elizabeth's valentineElizabeth’s Valentine: Identical twins Elizabeth and Jessica Wakefield can’t wait until Eva, the new girl in their second-grade class, arrives from Jamaica. When Elizabeth is picked to show Eva around school, the two become friends, and Jessica begins to feel left out. After all, she and Elizabeth are supposed to be best friends. To get back at her twin, Jessica ignores Elizabeth and pretends to keep secrets from her. She even pretends she has a new best friend. Elizabeth can’t understand why Jessica is being so mean. Everything’s a mess, and it’s up to Eva to help Elizabeth and Jessica become friends again! My daughter found this on my shelf of vintage paperbacks, and I agreed to read it to her. She’s riveted. I have mixed feelings about Sweet Valley, but the twins are only seven in this and there’s no overt body-image-policing, so I’m cautiously agreeing to this for now. (The next series up–Sweet Valley Twins–is going to have to wait for a time when my children are old enough to have a serious talk about Why We Don’t Treat People the Way Jessica Treats Them. Although actually, I’m hoping they ALREADY know how mean her behaviour would be in real life, and that it’s not okay to hate people for being fat or whatever else Jessica thinks is a flaw.)

 

Christmas Books Worth Keeping

It’s that time of year again. No, not the New Year. I mean, YES, it’s New Year’s Eve, but that’s not what I’m talking about.

I’m talking about the semi-annual bookshelf purge. Specifically, today it’s time to look over the books that were part of our Advent Calendar of Books, and weed out the ones that can safely be donated to the preschool.

Which means making the crucial decision of which books to keep.

christmasbooks copy

There are a few points I like to keep in mind during bookshelf purges:

  1. My son is a (beginning) reader, but my daughter hasn’t started reading yet, so I need to hang on to at least SOME of the books he’s outgrown so she can grow into them.
  2. Some of the books my son has technically outgrown have sentimental value to him. So he may be over Thomas most of the time, but on holidays and in the summer he drags out the trains and train books, and I think it’s important to respect that. We’re keeping The Missing Christmas Tree and Thomas’ Night Before Christmas and we’ve added Santa’s Little Engine.
  3. As much as media tie-in products annoy me, they don’t annoy my children. So I try to strike a balance between my urge to get rid of everything overly-branded, and their urge to keep anything they ever once saw a commercial for. See Thomas in #2, and also Barbie: a Special Christmas, Peppa Pig: Peppa’s Christmas Wish, and the Backyardigans: Jingle Bell Christmas.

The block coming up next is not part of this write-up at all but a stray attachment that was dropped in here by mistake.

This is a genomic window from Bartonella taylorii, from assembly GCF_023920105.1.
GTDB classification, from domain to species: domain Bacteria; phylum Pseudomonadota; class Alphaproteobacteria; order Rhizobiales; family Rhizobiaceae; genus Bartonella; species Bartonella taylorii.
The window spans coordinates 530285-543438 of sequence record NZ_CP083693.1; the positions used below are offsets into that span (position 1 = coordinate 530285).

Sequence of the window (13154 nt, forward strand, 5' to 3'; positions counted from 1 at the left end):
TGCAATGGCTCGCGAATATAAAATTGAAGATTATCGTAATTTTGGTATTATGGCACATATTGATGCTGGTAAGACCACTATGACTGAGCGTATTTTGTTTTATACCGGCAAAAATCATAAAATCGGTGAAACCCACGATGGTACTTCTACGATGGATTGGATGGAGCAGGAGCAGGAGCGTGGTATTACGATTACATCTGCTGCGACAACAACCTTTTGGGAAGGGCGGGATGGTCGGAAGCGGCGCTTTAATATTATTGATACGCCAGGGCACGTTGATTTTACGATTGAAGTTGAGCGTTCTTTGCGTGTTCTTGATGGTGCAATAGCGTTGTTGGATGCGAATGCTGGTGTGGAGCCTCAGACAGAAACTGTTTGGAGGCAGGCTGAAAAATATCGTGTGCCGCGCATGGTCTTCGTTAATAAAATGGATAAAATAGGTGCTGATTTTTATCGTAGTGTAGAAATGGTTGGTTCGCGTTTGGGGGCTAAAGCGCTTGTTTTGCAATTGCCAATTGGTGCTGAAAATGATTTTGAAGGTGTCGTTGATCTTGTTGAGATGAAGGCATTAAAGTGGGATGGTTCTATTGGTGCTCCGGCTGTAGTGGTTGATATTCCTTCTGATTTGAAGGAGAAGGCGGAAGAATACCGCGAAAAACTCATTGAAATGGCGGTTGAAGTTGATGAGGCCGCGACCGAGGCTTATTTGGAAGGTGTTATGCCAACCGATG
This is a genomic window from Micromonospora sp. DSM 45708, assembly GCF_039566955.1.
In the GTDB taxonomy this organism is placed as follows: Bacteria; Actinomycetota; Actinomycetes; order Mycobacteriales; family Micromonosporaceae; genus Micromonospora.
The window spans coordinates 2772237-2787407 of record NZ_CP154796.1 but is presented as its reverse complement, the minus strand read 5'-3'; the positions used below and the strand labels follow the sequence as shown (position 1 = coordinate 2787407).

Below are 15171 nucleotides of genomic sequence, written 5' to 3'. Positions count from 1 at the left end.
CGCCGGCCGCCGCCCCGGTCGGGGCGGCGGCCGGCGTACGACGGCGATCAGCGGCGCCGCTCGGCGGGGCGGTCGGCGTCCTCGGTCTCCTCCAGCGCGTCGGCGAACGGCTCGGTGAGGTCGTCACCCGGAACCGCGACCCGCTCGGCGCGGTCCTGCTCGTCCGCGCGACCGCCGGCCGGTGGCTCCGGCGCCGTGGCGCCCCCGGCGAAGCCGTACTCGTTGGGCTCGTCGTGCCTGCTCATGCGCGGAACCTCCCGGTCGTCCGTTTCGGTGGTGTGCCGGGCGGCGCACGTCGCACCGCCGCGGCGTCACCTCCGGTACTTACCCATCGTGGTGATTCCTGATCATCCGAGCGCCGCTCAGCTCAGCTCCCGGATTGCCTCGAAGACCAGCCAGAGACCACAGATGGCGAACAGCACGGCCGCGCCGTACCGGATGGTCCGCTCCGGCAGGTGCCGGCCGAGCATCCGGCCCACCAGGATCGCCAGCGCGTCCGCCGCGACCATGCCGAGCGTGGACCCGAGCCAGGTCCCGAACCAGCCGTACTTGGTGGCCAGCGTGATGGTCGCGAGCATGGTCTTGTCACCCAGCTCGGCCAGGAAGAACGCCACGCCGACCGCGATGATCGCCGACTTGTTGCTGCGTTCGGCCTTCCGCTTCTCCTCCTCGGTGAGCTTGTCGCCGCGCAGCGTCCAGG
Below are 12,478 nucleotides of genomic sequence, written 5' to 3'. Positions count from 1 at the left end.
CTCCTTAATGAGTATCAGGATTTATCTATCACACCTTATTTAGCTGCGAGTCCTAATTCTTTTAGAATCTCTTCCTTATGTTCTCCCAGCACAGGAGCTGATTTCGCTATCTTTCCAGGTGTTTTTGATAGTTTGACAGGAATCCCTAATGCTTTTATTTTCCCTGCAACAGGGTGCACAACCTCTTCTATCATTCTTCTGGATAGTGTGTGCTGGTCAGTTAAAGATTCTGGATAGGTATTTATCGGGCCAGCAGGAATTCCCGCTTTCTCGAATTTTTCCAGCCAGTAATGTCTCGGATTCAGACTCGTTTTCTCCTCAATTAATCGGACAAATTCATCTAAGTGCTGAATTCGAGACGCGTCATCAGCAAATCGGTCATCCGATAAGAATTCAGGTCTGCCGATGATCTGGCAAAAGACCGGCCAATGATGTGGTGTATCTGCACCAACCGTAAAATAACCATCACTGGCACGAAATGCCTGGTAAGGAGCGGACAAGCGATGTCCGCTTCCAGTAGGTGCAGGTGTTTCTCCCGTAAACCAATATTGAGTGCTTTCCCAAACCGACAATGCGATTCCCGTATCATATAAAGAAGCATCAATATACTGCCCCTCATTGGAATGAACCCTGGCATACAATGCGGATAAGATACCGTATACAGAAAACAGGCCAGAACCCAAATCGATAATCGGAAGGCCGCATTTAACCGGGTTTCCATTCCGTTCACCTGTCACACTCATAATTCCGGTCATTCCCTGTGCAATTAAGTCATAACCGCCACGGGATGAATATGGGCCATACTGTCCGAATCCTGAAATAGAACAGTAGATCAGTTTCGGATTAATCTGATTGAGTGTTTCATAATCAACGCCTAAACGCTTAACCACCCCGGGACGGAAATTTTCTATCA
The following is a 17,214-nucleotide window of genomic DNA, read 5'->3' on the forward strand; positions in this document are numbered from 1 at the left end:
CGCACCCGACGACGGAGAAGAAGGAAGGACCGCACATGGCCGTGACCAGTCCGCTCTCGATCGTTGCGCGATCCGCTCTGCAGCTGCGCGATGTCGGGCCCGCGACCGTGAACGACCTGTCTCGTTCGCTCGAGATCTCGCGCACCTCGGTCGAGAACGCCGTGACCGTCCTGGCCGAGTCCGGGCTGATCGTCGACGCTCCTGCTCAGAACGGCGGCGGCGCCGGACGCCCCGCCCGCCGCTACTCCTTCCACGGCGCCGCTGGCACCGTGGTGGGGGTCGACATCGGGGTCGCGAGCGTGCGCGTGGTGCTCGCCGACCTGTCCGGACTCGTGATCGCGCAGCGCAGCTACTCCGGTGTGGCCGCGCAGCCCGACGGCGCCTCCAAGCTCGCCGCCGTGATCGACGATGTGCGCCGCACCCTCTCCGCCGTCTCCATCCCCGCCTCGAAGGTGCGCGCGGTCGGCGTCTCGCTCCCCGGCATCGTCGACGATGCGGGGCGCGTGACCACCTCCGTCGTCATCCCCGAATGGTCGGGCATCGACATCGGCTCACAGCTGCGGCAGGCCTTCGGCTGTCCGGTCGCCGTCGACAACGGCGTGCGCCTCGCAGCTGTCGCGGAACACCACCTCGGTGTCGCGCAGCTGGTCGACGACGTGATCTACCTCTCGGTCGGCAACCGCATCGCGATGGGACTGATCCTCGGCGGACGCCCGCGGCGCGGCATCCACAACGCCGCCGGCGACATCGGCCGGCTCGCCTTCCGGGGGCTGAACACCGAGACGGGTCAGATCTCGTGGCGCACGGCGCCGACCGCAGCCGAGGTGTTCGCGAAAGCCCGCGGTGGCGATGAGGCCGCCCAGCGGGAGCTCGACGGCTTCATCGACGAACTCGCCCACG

4. Christmas is a religious holiday. I read my children retellings of the Christmas story every year. So I need a few of those. Also, I am a sucker for any retelling of the Christmas Story told from the point of view of the animals in the stable (really; I cry over these regularly), so for my own happiness a couple of choices in this important category have to be “I said the donkey”-type versions. We like Who is Coming to Our House?, Room for a Little One, Christmas in the Manger, and Unwrapping the Greatest Gift.
  5. My children have one Canadian parent (me) and one Australian one (their father), and we like to have our bookshelves reflect that. So if you look closely at that picture you’ll see The Fairies Christmas Wishes, Fair Dinkum Aussie Christmas, A Porcupine in a Pine Tree, and Dashing Through the Snow.
  6. It may eventually cause me to lose my mind, but the kids love to listen to The Twelve Dogs of Christmas and follow along with the book. Over and over and OVER. And they both started to recognize words while still in the pre-reader stage by doing this, so overall, it’s worth tolerating.

Four Book Series for pre-K to Grade One

books we love copy

I’ve been lucky so far in that both my children love to read and be read to, but these books will charm even the most reluctant reader. Best of all, with characters and settings continuing across more than one book, series books provide a comforting familiarity even when the child is tackling new text for the first time.

Here are four series my own kids can’t get enough of:

  1. Little Blue Truck

Now that my son is an independent reader I’d thought maybe he’d outgrown these, but when Little Blue Truck’s Christmas came out of storage as part of our Advent Calendar of books he snatched it up happily. We also have the original Little Blue Truck and Little Blue Truck Leads the Way, and I was excited to see there’s a Halloween book coming out this summer.

2. Fly Guy

There are about a billion of these. Okay, I’m exaggerating, but we have at least eleven on our shelves. Some of our favourites are Hi, Fly Guy; Fly Guy and the Frankenfly; Fly Guy vs. the Flyswatter. My son also really enjoyed Fly Guy Presents: Insects and Fly Guy Presents: Dinosaurs. Scholastic have a parent’s guide here.

3. Elephant and Piggie

We already knew and loved Mo Willems from the Pigeon books when we discovered these. My children think they’re HILARIOUS, and I have to admit, I enjoy them a lot too. Some of our favourites: We Are in a Book; I Really Like Slop!; I Broke my Trunk.

4. Llama Llama

Always gentle and so, so easy to relate to, these are tender stories of a llama (and his llama mama) encountering trials such as the first day of preschool, an over-long shopping trip, and too much holiday excitement. We also really like Llama Llama Home with Mama and Llama Llama and the Bully Goat.